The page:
Fisk: Pancakes, Prayer and Family Provision

Fisk: Pancakes, Prayer and Family Provision

In Episode 3 (Season 2) of Fisk: “Pancakes and Prayer”, Helen meets with estranged brothers Morrie and Gordon Lowry who have recently lost their mother, Gabrielle.

After advising them that she is sorry for their loss, Fisk takes them through their late mother’s will and Morrie learns that he has been left out.

The dismayed Morrie asks “Can she do that? Just cut me out?”

Fisk responds by advising Morrie “Yes, she can. However, you would be entitled to contest the will”.

Here Fisk is referring to Morrie’s eligibility, under legislation, to make an application for provision from his late mother’s estate.

Each Australian State and Territory has legislation enabling certain persons to make a claim for proper maintenance (referred to generically as “Family Provision applications”) from a deceased person’s estate.

Whilst claimant eligibility, timeframes and other features of Family Provision applications vary from jurisdiction to jurisdiction, an adult child of a deceased person is eligible as an applicant in all jurisdictions.

The degree to which an applicant will be successful in obtaining an order for provision (or further provision) from an estate will depend on a number of factors, including:

· the applicant’s need for a share of the deceased’s estate; and

· the applicant’s moral claim to share in the estate.

Other relevant considerations include the size of the estate and any competing claims on the estate.

Generally speaking, an adult son who is in good health and able to properly maintain himself (and any dependents) and is unable to establish a special need or claim is not in a strong position as an applicant. For more on this see “Family Provision in Australia”, 6th ed, Dr John de Groot & Bruce Nickel, Chapter 4.

Inequality of provision from an estate, even if it results in unfairness, does not of itself justify a claim.

The reason for Morrie’s exclusion from his mother’s will is revealed when Ros Gruber, who assisted Gabrielle to make her will, joins the meeting and proceeds to read aloud her late client’s “Letter of Wishes”.

In her letter, Gabrielle explains that Morrie’s departure from the Bon Jovi covers band he and Gordon had formed together had left Gordon with no source of income. Their mother decided to remedy this by leaving her entire estate to Gordon.

Letters such as Gabrielle’s, which provide an explanation of a will-maker’s reasoning for the distribution of his or her estate, are not uncommon.

In New South Wales these letters are referred to as “Section 100 statements” (as Section 100 of the Succession Act 2006 (NSW) allows statements, whether in writing or otherwise, of a will-maker to be used as evidence in Family Provision applications).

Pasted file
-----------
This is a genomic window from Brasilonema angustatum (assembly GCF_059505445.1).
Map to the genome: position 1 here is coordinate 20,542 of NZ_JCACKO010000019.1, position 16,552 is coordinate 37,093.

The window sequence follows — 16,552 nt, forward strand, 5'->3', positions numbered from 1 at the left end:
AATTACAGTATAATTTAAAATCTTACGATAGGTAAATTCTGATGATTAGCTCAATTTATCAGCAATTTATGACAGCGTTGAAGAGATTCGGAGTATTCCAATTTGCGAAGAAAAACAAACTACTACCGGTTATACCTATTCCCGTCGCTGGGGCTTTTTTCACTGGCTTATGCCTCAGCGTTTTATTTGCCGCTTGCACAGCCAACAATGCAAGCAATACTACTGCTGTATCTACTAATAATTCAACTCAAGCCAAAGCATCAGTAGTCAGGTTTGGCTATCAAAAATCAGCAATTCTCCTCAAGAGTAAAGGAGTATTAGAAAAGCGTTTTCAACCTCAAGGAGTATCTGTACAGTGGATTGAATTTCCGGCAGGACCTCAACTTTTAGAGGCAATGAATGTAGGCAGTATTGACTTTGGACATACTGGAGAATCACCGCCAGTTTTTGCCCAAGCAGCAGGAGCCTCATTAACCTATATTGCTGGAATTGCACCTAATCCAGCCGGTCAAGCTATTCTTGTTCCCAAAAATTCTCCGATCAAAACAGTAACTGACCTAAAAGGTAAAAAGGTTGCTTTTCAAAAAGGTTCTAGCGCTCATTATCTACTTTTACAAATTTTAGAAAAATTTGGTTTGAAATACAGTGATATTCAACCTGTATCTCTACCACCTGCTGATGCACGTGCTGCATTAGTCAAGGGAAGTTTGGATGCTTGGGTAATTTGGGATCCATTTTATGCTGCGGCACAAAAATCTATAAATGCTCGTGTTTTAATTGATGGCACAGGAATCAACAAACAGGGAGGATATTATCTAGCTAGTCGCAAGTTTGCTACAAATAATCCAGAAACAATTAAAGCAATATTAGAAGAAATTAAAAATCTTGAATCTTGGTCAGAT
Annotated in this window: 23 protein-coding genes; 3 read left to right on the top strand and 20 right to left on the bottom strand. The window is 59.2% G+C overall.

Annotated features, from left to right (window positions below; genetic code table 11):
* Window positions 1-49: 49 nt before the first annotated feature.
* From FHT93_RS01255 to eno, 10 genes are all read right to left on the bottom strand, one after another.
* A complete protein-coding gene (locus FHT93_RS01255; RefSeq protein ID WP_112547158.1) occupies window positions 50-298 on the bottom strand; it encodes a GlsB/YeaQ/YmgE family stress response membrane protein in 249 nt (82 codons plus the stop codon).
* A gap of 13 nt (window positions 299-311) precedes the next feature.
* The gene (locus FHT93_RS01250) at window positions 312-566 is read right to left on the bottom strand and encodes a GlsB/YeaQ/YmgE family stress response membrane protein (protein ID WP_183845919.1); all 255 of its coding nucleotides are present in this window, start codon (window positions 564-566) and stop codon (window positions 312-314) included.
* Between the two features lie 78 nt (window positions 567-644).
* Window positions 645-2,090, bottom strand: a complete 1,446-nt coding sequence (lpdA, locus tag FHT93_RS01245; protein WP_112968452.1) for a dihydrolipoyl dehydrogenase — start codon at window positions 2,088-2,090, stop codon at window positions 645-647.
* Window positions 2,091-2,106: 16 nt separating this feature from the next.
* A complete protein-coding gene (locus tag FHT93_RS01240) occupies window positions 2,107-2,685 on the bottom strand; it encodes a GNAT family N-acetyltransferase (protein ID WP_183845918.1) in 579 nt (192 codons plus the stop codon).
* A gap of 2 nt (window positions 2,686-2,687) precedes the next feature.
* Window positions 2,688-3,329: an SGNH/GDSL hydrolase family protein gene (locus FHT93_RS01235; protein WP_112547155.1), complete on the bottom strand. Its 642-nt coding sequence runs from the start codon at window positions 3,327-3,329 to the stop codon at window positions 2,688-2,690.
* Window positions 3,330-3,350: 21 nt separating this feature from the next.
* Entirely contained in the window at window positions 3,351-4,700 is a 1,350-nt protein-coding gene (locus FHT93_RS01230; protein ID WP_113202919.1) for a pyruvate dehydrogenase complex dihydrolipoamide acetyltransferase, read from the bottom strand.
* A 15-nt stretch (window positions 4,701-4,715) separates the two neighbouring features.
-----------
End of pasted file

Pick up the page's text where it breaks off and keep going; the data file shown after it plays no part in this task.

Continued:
In Queensland, the approach most often followed in practice is to record the will-maker’s explanation regarding the provision made in his or her will in the form of a statutory declaration.

In both cases these documents generally are stored with the will to be utilised if the need should arise (i.e. in the event that a Family Provision claim is made).

It is important that a will-maker has the assistance of a lawyer with wills and estates expertise when preparing such a statement or statutory declaration to ensure that the content of it is relevant and constructive (having regard to the matters a court will consider in determining a Family Provision claim).

The later passages of Gabrielle’s letter do not relate to the distribution of her estate but instead are parting words to comfort her sons in their loss and to express her eternal love for them.

Many of our clients, in tandem with making a will, choose to prepare such letters and to have them stored with their will, with instructions provided to their executor(s) to ensure that the letters are safely delivered to the intended recipients after the will-maker has passed away.

Inspired by his mother’s expression of her dying wish to see Gordon and Morrie “get the band back together”, Gordon volunteers to share his inheritance with Morrie, but only if Morrie agrees to return to the band.

This seems unlikely as Morrie is now a devout member of the “Church of Barnabas The Believer” and shuns any association with the “heavy metal” music scene!

The ever resourceful Fisk, who regularly tunes in to “Maureen’s Magical Mornings” on Golden Waves Radio, has only recently listened with interest to Maureen’s in-depth interview with Reverend Ledbetter regarding the “rise and rise” of Christian rock.

Hearing of the success being enjoyed by bands such as the ‘Seventh Day Avengers’ and ‘Guns and Rosaries’, she encourages Gordon and Morrie to rebrand their Bon Jovi cover band as Christian rock group ‘Living on a Prayer’. Morrie and Gordon reach an agreement they are both happy with and all ends well. We can’t help thinking that their mother would have been very proud and satisfied with this result!

And to Fisk’s great relief there was no need to have Ros Gruber further involved by referring Morrie and Gordon to Ros’ new practice, “Conch Mediation”.

Whilst we are yet to see Ros demonstrate her skills as a mediator, we do agree with her endorsement of the mediation process. Mediation can be a really useful step in resolving disputes. In fact, in New South Wales and Queensland, some form of mediation is mandatory in every Family Provision application.

Our estate litigation lawyers have a collective wealth of experience in acting for clients through every stage of an estate dispute, including Family Provision applications.

If you are faced with a need for advice regarding the resolution to an estate dispute, now or in the future, we would be pleased to assist you.

You can start the process of obtaining expert advice from us by completing our online “Estate Disputes” interview via our website

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